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Mike_G
06-19-2017, 03:53 AM
My youngest daughter has already tested, which tightened up my own numbers as a result of the phasing. I just ordered a kit for my wife and oldest girl. Will those results further affect (and hopefully refine) mine as well? Thanks.

geebee
06-19-2017, 09:07 PM
My youngest daughter has already tested, which tightened up my own numbers as a result of the phasing. I just ordered a kit for my wife and oldest girl. Will those results further affect (and hopefully refine) mine as well? Thanks.

My understanding is that child phasing is done using only one child, no matter how many there may be. This certainly seems to be true for my father, who has six tested offspring. His results probably should be as least as good as, if not better, than for a child with both parents tested. Instead, it certainly appears that only one of us was used in the phasing of his data.

Your wife's results should improve your daughters' phasing, but I have no idea whether 23andMe actually uses a child's phased results. It would make sense, but it would also require more effort on the part of the company. I doubt that they make this effort, but simply phase the parent using the unphased results from the child -- but maybe I'm being too much of a skeptic here.

However, as I said, 23andMe will use both parents' results when phasing a child, if both are available. So I would encourage you to have your wife tested. I would also get a test for the 2nd daughter, because even if it does not improve your results, it will still allow you to better judge any instances of questionable child phasing of your data.

EDIT: I checked the "Change Log" for my father's Ancestry Composition. For Dec. 24, 2014 it says, "Your Ancestry Composition results were most recently updated and reflect connecting with a biological child." I believe it does indeed mean "a" child, not all six of us together or even just two of us.

It would even be a bit more helpful if it said which of us was used, but it doesn't.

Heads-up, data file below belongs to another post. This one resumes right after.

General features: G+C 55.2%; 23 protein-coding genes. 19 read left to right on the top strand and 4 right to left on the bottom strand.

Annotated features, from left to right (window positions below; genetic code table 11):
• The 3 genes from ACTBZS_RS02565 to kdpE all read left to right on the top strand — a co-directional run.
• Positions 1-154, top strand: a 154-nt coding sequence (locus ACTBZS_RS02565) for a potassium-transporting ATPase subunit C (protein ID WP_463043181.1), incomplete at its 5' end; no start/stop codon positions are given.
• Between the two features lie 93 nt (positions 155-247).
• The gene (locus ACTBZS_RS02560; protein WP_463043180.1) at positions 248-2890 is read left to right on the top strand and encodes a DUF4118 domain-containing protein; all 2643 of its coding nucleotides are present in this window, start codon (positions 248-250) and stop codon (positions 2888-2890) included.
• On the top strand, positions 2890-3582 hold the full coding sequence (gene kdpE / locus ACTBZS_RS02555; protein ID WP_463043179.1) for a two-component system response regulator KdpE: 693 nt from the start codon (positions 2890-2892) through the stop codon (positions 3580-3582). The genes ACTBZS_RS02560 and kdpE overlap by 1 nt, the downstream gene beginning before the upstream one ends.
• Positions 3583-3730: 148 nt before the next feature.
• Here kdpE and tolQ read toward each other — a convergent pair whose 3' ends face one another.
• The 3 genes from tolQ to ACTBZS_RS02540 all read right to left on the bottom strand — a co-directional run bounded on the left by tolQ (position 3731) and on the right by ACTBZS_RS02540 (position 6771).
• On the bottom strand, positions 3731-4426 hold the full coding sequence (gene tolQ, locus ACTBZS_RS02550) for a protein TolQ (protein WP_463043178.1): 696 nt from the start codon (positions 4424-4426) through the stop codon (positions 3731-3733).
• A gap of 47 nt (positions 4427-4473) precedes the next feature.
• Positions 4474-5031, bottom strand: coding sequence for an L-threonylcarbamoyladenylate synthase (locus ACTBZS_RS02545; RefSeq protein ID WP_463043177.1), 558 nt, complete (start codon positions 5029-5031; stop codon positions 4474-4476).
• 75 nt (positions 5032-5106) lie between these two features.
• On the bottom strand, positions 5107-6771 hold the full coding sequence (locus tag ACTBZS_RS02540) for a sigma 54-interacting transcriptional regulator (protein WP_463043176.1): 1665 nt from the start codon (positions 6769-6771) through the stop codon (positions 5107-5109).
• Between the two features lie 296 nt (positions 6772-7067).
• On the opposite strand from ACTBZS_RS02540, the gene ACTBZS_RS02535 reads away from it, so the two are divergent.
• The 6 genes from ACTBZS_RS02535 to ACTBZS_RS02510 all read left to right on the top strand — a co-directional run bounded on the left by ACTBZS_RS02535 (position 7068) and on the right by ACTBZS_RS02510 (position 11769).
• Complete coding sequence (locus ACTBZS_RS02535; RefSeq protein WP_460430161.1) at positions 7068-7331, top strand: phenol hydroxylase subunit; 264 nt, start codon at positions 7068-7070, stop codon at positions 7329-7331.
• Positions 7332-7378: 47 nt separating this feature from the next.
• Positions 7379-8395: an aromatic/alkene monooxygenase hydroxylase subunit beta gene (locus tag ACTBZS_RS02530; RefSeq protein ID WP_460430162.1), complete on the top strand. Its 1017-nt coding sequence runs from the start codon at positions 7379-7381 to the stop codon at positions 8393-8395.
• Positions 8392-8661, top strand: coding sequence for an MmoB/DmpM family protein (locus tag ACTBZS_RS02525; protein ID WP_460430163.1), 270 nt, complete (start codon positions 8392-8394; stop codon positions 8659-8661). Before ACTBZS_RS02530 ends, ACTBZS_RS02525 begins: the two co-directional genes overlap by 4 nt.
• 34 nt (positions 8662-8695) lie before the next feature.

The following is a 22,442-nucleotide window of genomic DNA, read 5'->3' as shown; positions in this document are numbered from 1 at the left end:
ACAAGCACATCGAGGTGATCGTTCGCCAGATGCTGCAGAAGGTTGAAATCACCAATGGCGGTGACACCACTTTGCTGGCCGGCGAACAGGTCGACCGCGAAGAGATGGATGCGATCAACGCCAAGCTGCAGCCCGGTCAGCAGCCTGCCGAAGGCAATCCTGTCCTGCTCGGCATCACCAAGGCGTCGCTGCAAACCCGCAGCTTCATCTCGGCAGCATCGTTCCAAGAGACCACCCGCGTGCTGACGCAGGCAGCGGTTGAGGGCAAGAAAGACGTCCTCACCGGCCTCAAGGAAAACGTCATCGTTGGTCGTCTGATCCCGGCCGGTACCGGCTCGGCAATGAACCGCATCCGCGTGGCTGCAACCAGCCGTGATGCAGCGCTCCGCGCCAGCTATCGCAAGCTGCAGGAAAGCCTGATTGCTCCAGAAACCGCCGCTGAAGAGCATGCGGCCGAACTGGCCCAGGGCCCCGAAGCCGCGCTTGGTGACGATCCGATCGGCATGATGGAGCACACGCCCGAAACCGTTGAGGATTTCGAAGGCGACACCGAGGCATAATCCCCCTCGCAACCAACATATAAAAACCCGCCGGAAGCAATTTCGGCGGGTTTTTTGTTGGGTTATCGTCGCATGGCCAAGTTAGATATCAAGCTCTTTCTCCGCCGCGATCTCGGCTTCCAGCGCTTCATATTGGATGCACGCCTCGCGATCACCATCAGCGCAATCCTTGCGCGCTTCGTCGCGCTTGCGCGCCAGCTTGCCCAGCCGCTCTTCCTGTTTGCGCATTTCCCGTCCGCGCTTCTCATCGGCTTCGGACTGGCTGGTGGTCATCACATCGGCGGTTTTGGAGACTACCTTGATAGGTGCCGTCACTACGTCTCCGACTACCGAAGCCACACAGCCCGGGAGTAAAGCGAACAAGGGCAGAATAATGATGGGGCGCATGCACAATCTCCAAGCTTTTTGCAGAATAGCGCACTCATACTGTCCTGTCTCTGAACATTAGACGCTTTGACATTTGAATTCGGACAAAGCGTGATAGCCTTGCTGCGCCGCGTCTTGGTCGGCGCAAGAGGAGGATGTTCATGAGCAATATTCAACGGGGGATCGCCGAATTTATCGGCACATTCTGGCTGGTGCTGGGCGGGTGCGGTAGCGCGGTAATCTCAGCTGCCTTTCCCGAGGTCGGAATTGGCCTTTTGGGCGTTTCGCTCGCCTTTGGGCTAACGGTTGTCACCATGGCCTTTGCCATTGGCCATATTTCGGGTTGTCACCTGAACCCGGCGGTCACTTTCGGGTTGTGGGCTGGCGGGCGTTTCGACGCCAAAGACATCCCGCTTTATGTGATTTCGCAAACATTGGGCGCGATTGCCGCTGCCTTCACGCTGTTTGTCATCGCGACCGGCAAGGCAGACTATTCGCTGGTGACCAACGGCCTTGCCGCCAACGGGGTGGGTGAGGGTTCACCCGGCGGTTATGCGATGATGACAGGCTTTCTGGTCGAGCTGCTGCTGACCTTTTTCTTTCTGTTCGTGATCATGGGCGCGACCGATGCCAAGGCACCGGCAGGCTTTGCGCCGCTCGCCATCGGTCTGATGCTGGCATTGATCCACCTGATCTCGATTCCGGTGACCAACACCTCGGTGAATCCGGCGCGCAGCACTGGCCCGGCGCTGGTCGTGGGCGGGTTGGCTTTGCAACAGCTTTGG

Mike_G
06-19-2017, 09:18 PM
My understanding is that child phasing is done using only one child, no matter how many there may be. This certainly seems to be true for my father, who has six tested offspring. His results probably should be as least as good as, if not better, than for a child with both parents tested. Instead, it certainly appears that only one of us was used in the phasing of his data.

Your wife's results should improve your daughters' phasing, but I have no idea whether 23andMe actually uses a child's phased results. It would make sense, but it would also require more effort on the part of the company. I doubt that they make this effort, but simply phase the parent using the unphased results from the child -- but maybe I'm being too much of a skeptic here.

However, as I said, 23andMe will use both parents' results when phasing a child, if both are available. So I would encourage you to have your wife tested. I would also get a test for the 2nd daughter, because even if it does not improve your results, it will still allow you to better judge any instances of questionable child phasing of your data.

Thanks. Since my youngest daughter and I have already tested, only my oldest girl and wife remain. I ordered their kits last night.

geebee
06-19-2017, 09:18 PM
Mike, if you do add your other daughter, be sure to check the change log for Ancestry Composition. I don't think they'll rephase your results using this daughter, but it's always possible.

lwa714
07-03-2017, 04:54 AM
Mike, if you do add your other daughter, be sure to check the change log for Ancestry Composition. I don't think they'll rephase your results using this daughter, but it's always possible.

Testing another child won't change your AC a bit, but testing both parents will. But your daughters will then reap in their benefits :)